By SEAN ELLIS
BOISE -- Idaho cattle industry leaders and Gov. Butch Otter applauded the Obama administration's decision to drop its appeal of a judge's ruling that the U.S. Fish and Wildlife Service erred when it listed a native Idaho desert flower as a threatened species.
The administration asked the 9th U.S. Circuit Court of Appeals May 14 to dismiss its appeal of a judge's August 2012 ruling that the USFWS' process for listing slickspot peppergrass as a threatened species under the Endangered Species Act was fatally flawed.
A federal listing could have impacted many ranchers and farmers in southwestern Idaho and the decision was welcomed by Otter, who has opposed a federal listing of the plant since 2003 when he was a member of Congress.
"It took a while, but the feds apparently have figured out that collaborating and finding common ground is more effective than forcing a wrongheaded listing down our throats," Otter stated in a press release.
The plant is native to southwest Idaho and only found in a limited area. However, the impact of a federal listing would have been severe for those ranchers affected by it, said Idaho Cattle Association Executive Vice President Wyatt Prescott.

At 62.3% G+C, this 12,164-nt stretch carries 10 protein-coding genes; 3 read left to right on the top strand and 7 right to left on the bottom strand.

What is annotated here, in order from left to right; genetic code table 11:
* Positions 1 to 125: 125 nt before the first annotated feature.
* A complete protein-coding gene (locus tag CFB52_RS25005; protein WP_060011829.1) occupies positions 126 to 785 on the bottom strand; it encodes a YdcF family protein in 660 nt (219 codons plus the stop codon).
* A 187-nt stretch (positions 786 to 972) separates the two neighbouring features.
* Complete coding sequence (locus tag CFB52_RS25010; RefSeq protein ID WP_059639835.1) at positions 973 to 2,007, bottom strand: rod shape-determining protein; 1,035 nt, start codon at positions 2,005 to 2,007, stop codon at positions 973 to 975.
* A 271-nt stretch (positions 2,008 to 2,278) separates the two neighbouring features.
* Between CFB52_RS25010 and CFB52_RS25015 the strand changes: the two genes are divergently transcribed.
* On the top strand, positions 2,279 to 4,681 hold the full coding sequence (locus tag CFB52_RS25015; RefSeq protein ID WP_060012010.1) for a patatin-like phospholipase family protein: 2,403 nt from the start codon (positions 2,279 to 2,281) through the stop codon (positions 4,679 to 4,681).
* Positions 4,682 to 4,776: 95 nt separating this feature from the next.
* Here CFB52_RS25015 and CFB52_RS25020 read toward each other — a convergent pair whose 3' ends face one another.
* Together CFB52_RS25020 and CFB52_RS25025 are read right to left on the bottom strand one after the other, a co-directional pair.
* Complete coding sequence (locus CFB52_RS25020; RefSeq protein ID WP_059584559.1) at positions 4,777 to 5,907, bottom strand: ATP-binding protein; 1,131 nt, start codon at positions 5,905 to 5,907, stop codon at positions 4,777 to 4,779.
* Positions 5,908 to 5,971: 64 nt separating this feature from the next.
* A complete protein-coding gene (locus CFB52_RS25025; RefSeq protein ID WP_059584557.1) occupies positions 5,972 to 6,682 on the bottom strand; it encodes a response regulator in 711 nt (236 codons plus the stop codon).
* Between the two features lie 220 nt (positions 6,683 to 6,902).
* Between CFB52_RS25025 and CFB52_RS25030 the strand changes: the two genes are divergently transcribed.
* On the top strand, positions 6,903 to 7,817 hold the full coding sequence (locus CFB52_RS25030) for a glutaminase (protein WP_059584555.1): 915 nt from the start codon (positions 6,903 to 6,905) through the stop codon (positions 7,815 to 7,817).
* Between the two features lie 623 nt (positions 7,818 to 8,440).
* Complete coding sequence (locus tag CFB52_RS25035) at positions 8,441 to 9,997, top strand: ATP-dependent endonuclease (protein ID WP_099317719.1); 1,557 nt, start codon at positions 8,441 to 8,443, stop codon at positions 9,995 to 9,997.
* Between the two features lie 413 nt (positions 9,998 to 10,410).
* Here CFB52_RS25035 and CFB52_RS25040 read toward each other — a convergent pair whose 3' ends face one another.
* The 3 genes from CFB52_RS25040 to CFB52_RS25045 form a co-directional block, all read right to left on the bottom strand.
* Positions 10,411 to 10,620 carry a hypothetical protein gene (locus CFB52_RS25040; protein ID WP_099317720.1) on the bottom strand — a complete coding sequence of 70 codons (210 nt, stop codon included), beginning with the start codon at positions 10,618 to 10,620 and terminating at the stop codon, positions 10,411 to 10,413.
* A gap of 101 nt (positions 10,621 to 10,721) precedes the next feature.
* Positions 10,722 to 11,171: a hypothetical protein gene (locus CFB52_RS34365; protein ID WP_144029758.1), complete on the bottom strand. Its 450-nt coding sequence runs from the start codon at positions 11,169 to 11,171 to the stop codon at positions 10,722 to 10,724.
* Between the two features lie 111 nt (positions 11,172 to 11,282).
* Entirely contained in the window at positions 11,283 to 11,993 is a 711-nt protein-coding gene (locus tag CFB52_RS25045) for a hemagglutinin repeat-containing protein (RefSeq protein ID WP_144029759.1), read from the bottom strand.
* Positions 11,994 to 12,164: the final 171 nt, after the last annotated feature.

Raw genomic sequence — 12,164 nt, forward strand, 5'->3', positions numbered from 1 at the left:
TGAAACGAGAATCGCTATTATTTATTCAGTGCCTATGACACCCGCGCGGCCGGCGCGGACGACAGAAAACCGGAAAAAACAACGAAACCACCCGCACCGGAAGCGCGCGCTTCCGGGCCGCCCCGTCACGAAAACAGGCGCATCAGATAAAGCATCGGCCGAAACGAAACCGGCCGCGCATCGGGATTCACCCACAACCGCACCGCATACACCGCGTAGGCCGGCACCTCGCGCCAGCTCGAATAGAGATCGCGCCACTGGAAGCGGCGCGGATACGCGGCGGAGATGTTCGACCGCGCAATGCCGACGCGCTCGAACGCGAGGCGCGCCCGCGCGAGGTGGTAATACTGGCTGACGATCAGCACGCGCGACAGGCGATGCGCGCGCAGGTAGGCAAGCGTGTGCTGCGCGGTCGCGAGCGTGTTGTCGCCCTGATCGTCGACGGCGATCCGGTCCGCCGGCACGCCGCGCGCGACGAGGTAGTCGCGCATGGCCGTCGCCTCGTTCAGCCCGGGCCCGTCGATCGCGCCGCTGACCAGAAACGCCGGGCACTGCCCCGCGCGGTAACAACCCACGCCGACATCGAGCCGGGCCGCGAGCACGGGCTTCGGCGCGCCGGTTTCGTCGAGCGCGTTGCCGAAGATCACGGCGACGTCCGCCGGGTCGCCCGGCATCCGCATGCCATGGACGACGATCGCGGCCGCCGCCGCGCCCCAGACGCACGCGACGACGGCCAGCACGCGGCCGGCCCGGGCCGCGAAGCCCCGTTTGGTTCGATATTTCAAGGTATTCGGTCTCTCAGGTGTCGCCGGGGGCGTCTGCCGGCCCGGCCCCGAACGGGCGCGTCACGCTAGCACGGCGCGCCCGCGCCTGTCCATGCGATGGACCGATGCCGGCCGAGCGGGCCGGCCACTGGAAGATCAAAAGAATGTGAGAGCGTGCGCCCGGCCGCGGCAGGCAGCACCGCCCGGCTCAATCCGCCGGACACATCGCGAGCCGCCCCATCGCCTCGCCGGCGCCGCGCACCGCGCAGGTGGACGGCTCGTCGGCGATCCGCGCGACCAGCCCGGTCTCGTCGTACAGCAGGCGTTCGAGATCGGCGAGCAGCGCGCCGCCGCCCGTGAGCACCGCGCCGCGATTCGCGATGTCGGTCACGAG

He said the critical habitat designations that would have accompanied a listing could have been devastating to ranchers and farmers in southwestern Idaho.
The USFWS listed inappropriate livestock use, such as trampling, and agricultural development as some of the threats facing the plant, which has tiny white flowers and grows where small pools of water form in desert areas.
"It was the critical habitat designations that would have followed a threatened listing that would have really hurt," Prescott said.
Prescott said the industry has been dealing with the issue for more than a decade and while he's a little cautious about celebrating, "We're very excited to see they dropped that appeal."
Otter helped develop a state conservation plan aimed at preventing an ESA listing of the plant in 2003. When the federal government listed the species as threatened in 2009, Otter and his Office of Species Conservation challenged the listing in federal court.
Chief U.S. Magistrate Candy Dale ruled last August that the USFWS made a mistake when it listed slickspot peppergrass as a threatened species.
Idaho's lawsuit argued that a species can only be given ESA protection if it's likely to become threatened in the foreseeable future. Dale agreed with Idaho's contention that the listing ignored the state's conservation plan and that the USFWS didn't adequately determine what the foreseeable future is.
"Without a properly calibrated definition ... plaintiffs' concern that the species will be perpetually listed is well-founded," Dale wrote in her August ruling.
After Dale on Dec. 4 denied a request to reconsider her August ruling, the federal government appealed her decision to the 9th Circuit Court.